We're all guilty of feeling that our way of doing something is the best way, but this mentality doesn't have great implications for our relationships - especially when it comes to parenthood.
The other day while I was at the beach with my three-year-old Little Miss, I overheard a conversation by another group of mothers nearby which brought back memories. Memories of such an important life-lesson.
In an exasperated and frustrated sigh, one of the mothers was lamenting the way her husband did things – or didn’t do things, rather.
“I just wish he’d do it the way I do it! It’s so much easier,” she said.
I remember feeling exactly the same way
When my oldest daughter (who is now almost 11 years old) was a baby, the way my husband did everything with her used to irritate me. Back then, I arrogantly felt like being the mother made me the one who knew what was best for our daughter. Little did I realise until later on, that just because my husband did things a different way, didn’t mean it was bad, or wrong.
Sure, he’d pack an outfit for every single season in the nappy bag each time we left the house, and he’d always be *just on time* for appointments, never allowing extra time in case of accidents like I did. He used to do this thing where he would take forever with working out what to feed her for breakfast in the mornings, and in my stubborn impatience I would rush on over, and do it the way I saw fit.
I was judgemental and hard on him
And I really shouldn’t have been. Because when our second daughter arrived, I had to give up my need for control a bit. There were things I just couldn’t do due to the increased demands a second child placed on me, and I had to let some stuff go. The first thing I let go of was my need to be right or in control.
Truthfully, I was probably the way I was because of my anxiety and my fear of stuffing up my child. I actually felt inexperienced and ill-prepared for motherhood and I wanted to feel like I had some sort of handle on something – even if I really didn’t.
I began to see just how good a parent my husband is
As I backed off my judgement a notch, I began to really see just how together my husband actually had it. Through his fumbles and struggles, he was working things out in his own way. Sure, he did things differently to me and he actually did things I totally wouldn’t have done at all – but that was okay. While I was the primary caregiver, it meant I had more time to work things out, but my husband was still learning. There is no such thing as an instruction manual for fatherhood, and he was just figuring things out, too. I realised that I needed to cut him some slack and offer him some gratitude and compassion.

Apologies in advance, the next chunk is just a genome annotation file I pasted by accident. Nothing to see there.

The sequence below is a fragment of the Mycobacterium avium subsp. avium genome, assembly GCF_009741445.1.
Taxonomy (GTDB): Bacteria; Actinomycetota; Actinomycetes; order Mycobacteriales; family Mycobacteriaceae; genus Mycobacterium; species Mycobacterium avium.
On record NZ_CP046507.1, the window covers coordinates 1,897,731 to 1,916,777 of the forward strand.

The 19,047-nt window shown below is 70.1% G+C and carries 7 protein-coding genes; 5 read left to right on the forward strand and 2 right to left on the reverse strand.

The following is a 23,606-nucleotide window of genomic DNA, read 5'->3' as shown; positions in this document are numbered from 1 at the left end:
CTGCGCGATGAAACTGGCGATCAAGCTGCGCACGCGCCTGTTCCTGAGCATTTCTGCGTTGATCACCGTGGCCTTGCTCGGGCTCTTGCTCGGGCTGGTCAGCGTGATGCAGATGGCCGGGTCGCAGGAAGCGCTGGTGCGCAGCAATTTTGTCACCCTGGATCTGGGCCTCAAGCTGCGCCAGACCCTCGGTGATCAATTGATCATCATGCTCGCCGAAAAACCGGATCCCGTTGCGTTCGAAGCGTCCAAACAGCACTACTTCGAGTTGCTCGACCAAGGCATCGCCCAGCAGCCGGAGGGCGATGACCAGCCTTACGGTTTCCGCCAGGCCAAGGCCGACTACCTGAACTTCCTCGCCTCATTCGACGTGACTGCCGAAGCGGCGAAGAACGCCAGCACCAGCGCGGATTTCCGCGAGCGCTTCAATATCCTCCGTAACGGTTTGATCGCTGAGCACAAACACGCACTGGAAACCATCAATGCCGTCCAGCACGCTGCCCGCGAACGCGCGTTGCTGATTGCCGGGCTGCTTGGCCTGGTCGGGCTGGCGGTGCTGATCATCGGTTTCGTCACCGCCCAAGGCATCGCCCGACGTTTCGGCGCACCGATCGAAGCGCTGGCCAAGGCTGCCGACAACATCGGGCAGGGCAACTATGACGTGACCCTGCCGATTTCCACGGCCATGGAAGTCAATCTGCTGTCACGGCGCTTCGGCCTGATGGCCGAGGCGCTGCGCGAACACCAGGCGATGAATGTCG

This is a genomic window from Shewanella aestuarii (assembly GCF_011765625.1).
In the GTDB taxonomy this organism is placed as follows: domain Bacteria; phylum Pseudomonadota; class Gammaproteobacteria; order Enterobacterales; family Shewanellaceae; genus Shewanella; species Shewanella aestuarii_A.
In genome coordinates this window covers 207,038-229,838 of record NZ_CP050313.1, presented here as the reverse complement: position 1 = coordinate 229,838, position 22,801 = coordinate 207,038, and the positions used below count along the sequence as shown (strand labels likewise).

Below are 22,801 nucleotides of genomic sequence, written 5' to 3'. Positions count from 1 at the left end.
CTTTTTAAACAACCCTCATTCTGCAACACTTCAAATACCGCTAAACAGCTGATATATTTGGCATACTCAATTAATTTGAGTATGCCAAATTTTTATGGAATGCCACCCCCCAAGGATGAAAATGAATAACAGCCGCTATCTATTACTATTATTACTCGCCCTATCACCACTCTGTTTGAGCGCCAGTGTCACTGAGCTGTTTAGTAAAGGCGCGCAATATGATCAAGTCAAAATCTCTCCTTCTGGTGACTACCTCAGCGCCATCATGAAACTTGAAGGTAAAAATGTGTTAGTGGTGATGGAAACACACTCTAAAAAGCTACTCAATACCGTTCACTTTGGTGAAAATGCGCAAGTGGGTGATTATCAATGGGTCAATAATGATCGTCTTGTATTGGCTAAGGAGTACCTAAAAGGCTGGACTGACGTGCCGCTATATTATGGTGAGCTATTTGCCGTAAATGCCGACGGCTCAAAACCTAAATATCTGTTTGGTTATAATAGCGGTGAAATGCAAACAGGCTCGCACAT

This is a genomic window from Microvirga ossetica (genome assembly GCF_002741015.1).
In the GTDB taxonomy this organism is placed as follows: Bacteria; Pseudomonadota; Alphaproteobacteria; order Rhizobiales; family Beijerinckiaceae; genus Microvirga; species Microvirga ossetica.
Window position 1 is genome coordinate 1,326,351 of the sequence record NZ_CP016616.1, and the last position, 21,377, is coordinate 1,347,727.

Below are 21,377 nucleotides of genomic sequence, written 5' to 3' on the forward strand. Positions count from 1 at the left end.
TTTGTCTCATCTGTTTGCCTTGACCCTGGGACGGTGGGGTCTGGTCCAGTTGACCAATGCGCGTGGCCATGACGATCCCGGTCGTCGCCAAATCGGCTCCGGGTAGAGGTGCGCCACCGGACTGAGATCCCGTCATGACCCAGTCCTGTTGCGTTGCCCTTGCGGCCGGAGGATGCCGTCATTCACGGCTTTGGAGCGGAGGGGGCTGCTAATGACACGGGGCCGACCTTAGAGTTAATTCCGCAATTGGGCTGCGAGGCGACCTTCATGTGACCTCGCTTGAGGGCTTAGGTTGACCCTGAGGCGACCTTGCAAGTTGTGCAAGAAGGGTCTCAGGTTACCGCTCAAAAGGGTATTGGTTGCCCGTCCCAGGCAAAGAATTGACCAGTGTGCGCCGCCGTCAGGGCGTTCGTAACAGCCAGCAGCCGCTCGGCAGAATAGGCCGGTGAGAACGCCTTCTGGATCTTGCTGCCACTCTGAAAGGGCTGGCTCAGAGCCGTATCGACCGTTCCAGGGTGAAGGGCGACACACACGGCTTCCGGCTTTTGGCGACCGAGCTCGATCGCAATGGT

You can’t really prepare for parenting
The thing about becoming a parent is that no one can really prepare you for it, until you experience it yourself. You can read all the books, you can idealise as much as you like about how things will be or what your strengths are, but until you have the life of a small little human in your care and responsibility … you really don’t know. And everyone does things differently.
His way may not have been the same way I did things but that didn’t make it bad, or wrong. It just meant it wasn’t my way.
And I am telling you right now, I became so much happier once I stopped expecting my husband to parent the same way I did. By giving him a little breathing room, I was able to see that there’s more than one way to do something and I really did have such a wonderful teammate alongside me on this crazy journey we call parenthood. It turns out, we can both learn a lot from each other as we dance in our own way, to the same rhythm, with the same desired goal – to raise our children with love.
This article originally appeared on Babyology.
You're my darling husband, but I hate you for sleeping right now
I'm sorry to say love, it was worse for me.
I'm an over-thinker. My husband is not. Guess who gets it "right"...
Dads often approach parenting much differently to mums, writes Shevonne Hunt.
Kids in the middle: Breaking up when you’re a parent
7 steps to raise secure kids after separation.
What to do when your partner isn’t pulling their weight
These tips should save you ripping out your hair (and theirs).
Is your child "tired and wired"? This might be why
The little-known way getting up after bedtime can sabotage your kids’ sleep.
Children of the Millennials - here's what we know about Generation 'Alpha'
Children born between 2010 and 2025 will be known as Generation Alpha.
7 ways to ease your child's school drop-off anxiety
Tips for parents to help their kids through separation anxiety at school drop-off time.
What kids really need when starting big school
Starting school is a big step - here's how you can support your child through the transition to 'big school'.